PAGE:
But Harper’s focus remained on Europe, where in 2012 the European Parliament and member European Union governments were debating terms of a revised Fuel Quality Directive (FQD) and considering an official ban on the import of “dirty fuels”— oil shale, liquid coal and tar sands, all of which have high extraction impacts, releasing more greenhouse gas than conventional oil through their “well to wheel” life cycle. A Stanford University study that many members of the EU Parliament relied on projected a 23 percent increase of lifecycle carbon emissions from tar-sands production.
Harper and his advisors immediately saw the danger of that study and the disaster a European ban on dirty fuel represented for Canada’s largest new staple. One vote in Brussels could leave the tar sands stranded immediately and forever, even if oil producers found a route to the Chinese market.
During the two years leading up to the EU parliamentary vote on the issue, Harper mobilized Canadian oil executives and his cabinet behind a $30 million nation-to-nation lobbying effort. Their first target was the Stanford study, which they drove into the ground with their own industry-funded studies.
Week after week, planeloads of oil execs and PR flacks crossed the Atlantic, Harper aboard whenever he could be, laterally threatening a trade war with Europe if the vote went the wrong way. Side trips were made to Washington. And members of the European Parliament were flown to Ottawa and Alberta for gold-plated junkets.
Without Harper’s effort, the Parliament in Brussels would almost certainly have voted to ban dirty fuels. After two years of intense lobbying, the measure lost by a 12-vote margin, 337 to 325, with 48 abstentions. A few months later, in the fall of 2014, the first shipment of tar-sands crude arrived in Europe, with many more to follow, as a vote on the Fuel Quality Directive will not come up again for at least four years.
In the meantime, if a few EU member nations condemn tar-sands oil, and ban its import, more small nails will be driven into the tar-sands coffin. And if two of the proposed source-to-port pipelines on the drawing boards are blocked (see map and sidebar here), more producers and investors will abandon the sands.
If Canada’s tar sands do one day become stranded, the equivalent annual emissions of over 65 coal-fired plants and 50 million passenger vehicles will remain underground. And a lot of the credit (or blame) will go to environmental activists, aboriginal communities, litigious farmers and groups like Greenpeace, NRDC and 350.org, who have added to their anti-pipeline advocacy a campaign to pressure institutional investors to divest their “Big Fossil” holdings. Even before divestment began, 9 of 10 tar-sands producers’ stocks had underperformed the market. So they are vulnerable.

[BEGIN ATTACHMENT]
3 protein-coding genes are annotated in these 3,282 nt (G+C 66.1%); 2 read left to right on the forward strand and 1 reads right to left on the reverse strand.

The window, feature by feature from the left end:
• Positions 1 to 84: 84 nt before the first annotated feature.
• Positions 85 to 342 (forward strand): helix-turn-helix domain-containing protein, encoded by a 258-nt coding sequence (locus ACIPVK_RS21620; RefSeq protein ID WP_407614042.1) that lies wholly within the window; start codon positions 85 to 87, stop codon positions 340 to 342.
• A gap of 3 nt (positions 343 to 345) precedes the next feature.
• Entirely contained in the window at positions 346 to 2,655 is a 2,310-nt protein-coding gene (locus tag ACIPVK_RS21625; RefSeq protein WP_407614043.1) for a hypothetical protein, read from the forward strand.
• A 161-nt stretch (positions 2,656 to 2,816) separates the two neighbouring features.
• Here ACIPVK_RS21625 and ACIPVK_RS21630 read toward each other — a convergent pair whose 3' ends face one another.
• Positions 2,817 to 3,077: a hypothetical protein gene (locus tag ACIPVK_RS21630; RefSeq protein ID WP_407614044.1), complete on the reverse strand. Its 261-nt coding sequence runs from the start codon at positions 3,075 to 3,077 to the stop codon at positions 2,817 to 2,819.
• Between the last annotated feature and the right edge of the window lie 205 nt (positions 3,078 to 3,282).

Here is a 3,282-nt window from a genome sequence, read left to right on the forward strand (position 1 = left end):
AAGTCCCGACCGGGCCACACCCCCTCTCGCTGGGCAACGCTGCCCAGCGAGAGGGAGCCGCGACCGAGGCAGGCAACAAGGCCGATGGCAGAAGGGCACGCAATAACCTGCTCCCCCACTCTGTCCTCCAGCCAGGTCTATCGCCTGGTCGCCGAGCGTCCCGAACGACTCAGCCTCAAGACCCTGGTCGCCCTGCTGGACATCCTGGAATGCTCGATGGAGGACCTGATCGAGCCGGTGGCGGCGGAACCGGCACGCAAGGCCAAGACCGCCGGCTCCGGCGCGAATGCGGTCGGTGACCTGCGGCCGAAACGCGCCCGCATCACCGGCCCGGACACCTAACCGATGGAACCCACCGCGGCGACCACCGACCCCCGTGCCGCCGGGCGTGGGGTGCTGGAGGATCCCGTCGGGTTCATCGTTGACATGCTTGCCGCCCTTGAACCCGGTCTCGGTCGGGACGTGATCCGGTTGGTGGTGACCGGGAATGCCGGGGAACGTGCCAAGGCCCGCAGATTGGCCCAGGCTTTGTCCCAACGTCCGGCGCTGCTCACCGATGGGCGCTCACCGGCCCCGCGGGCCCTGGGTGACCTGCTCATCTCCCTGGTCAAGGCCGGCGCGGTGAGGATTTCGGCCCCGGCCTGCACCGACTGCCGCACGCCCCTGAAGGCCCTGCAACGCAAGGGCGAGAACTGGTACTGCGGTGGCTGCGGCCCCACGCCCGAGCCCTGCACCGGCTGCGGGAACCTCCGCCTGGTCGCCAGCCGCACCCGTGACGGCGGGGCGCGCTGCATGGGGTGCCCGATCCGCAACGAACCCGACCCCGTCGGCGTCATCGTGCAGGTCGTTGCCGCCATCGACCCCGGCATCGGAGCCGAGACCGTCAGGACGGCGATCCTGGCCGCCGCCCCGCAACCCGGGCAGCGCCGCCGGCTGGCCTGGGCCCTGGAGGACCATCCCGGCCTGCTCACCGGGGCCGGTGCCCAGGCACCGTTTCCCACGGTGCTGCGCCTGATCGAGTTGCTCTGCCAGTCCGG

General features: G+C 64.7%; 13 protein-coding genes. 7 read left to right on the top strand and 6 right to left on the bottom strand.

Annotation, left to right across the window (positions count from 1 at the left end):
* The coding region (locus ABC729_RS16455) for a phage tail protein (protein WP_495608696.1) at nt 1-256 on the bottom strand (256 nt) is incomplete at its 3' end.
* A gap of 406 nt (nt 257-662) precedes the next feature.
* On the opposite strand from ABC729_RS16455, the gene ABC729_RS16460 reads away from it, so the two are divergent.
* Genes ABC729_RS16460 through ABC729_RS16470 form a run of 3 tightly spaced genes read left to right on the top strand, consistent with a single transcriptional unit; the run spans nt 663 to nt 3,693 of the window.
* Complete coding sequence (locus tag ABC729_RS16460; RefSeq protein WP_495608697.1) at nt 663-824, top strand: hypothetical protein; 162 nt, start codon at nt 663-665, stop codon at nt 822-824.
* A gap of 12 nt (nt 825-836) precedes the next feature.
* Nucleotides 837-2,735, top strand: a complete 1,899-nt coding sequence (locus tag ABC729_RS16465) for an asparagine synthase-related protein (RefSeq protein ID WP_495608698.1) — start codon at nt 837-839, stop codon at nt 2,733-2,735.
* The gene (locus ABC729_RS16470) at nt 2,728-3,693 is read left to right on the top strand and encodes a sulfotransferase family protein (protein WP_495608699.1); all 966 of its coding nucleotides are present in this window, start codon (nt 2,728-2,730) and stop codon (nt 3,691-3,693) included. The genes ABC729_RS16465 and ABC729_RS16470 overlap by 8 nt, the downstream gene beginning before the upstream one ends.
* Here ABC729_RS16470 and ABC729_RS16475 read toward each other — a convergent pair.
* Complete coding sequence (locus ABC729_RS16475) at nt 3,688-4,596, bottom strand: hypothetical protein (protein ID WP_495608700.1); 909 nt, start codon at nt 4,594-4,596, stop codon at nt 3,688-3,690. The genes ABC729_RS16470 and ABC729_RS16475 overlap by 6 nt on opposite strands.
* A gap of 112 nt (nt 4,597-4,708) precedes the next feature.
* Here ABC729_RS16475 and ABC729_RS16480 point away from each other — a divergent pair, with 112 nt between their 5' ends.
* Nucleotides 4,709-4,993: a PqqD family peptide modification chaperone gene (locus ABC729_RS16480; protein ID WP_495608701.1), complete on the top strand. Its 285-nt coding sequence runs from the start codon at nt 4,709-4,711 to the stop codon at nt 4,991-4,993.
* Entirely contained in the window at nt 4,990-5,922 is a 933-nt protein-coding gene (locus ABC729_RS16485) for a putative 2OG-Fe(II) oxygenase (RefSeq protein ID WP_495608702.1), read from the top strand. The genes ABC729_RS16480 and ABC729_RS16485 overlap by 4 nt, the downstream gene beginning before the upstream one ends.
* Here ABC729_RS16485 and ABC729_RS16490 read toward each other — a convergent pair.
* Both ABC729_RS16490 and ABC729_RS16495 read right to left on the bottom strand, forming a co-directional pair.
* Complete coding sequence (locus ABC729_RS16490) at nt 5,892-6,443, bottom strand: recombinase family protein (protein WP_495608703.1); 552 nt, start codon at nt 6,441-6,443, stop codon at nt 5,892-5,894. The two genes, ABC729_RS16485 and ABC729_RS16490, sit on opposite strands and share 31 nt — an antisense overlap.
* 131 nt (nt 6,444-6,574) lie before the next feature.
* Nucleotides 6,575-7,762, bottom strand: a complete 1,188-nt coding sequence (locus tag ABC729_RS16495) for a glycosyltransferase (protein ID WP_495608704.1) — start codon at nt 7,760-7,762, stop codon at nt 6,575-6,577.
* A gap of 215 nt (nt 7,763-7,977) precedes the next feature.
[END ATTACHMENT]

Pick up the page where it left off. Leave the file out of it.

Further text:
According to the Institute for Energy Economics and Financial Analysis, a think tank in Cleveland, the campaigns of environmentalists and native communities have already cost tar-sands producers $17 billion. But that has not stemmed the determination of the North American fossil-fuel industry to move Athabasca crude to refineries around the world.
Despite the insistence of American Republicans and petroleros that everything rests on completion of Keystone XL, the pipeline means little to the U.S. economy. In Canada, however, economists estimate that U.S. rejection of the pipeline could cost the country as much as $1.7 billion a year, far more significant than the loss of two or three hundred permanent jobs the pipeline would create in the U.S. And by simply raising break-even higher than it already is for bitumen producers, stopping Keystone could place the tar sands in far greater danger of being stranded.
While assets like the tar sands should be stranded, because mining and burning them will raise the temperature of an already overheated planet a degree or more, they are more likely to become stranded, because they are either unable to reach market or have lost market value.
The sad irony is that before Canada selected tar-sands crude to be its staple export, the country was poised to become a major global contributor to clean energy. It had signed climate treaties, promoted solar-energy, developed hydroelectric power and had a prosperous renewable-energy industry under sail, for which the country possessed all the necessary natural and financial resources. Then one powerful neo-liberal free-market zealot decided to double down on high-carbon fuels and announce to the world that tar sands would become the next nation-building staple for his country.
It appears he was wrong about that, which would not be a bad outcome for the planet.
Journalist Mark Dowie is the author of Conservation Refugees: The Hundred Year Conflict Between Global Conservation and Native People.
This article appears in the March 2015 issue of The Washington Spectator.